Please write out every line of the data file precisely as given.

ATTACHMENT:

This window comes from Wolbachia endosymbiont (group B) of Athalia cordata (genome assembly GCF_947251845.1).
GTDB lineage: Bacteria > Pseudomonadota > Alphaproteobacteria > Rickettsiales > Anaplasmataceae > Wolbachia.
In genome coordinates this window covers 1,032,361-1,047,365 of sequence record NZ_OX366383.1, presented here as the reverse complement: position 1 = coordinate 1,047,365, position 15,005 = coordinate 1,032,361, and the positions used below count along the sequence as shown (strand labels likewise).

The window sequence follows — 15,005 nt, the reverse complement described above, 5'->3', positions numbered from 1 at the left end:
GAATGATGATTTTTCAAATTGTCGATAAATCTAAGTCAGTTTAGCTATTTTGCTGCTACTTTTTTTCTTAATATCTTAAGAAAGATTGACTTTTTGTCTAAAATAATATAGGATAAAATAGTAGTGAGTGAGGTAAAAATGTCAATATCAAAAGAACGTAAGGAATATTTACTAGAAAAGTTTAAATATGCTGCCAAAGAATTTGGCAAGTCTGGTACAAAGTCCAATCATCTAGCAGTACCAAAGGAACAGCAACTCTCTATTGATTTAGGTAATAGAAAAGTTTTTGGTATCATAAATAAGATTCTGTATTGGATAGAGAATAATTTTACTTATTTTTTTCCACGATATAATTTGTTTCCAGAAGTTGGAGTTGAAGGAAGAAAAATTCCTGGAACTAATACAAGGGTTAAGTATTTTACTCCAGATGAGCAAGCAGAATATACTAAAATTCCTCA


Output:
This window comes from Wolbachia endosymbiont (group B) of Athalia cordata (genome assembly GCF_947251845.1).
GTDB lineage: Bacteria > Pseudomonadota > Alphaproteobacteria > Rickettsiales > Anaplasmataceae > Wolbachia.
In genome coordinates this window covers 1,032,361-1,047,365 of sequence record NZ_OX366383.1, presented here as the reverse complement: position 1 = coordinate 1,047,365, position 15,005 = coordinate 1,032,361, and the positions used below count along the sequence as shown (strand labels likewise).

The window sequence follows — 15,005 nt, the reverse complement described above, 5'->3', positions numbered from 1 at the left end:
GAATGATGATTTTTCAAATTGTCGATAAATCTAAGTCAGTTTAGCTATTTTGCTGCTACTTTTTTTCTTAATATCTTAAGAAAGATTGACTTTTTGTCTAAAATAATATAGGATAAAATAGTAGTGAGTGAGGTAAAAATGTCAATATCAAAAGAACGTAAGGAATATTTACTAGAAAAGTTTAAATATGCTGCCAAAGAATTTGGCAAGTCTGGTACAAAGTCCAATCATCTAGCAGTACCAAAGGAACAGCAACTCTCTATTGATTTAGGTAATAGAAAAGTTTTTGGTATCATAAATAAGATTCTGTATTGGATAGAGAATAATTTTACTTATTTTTTTCCACGATATAATTTGTTTCCAGAAGTTGGAGTTGAAGGAAGAAAAATTCCTGGAACTAATACAAGGGTTAAGTATTTTACTCCAGATGAGCAAGCAGAATATACTAAAATTCCTCA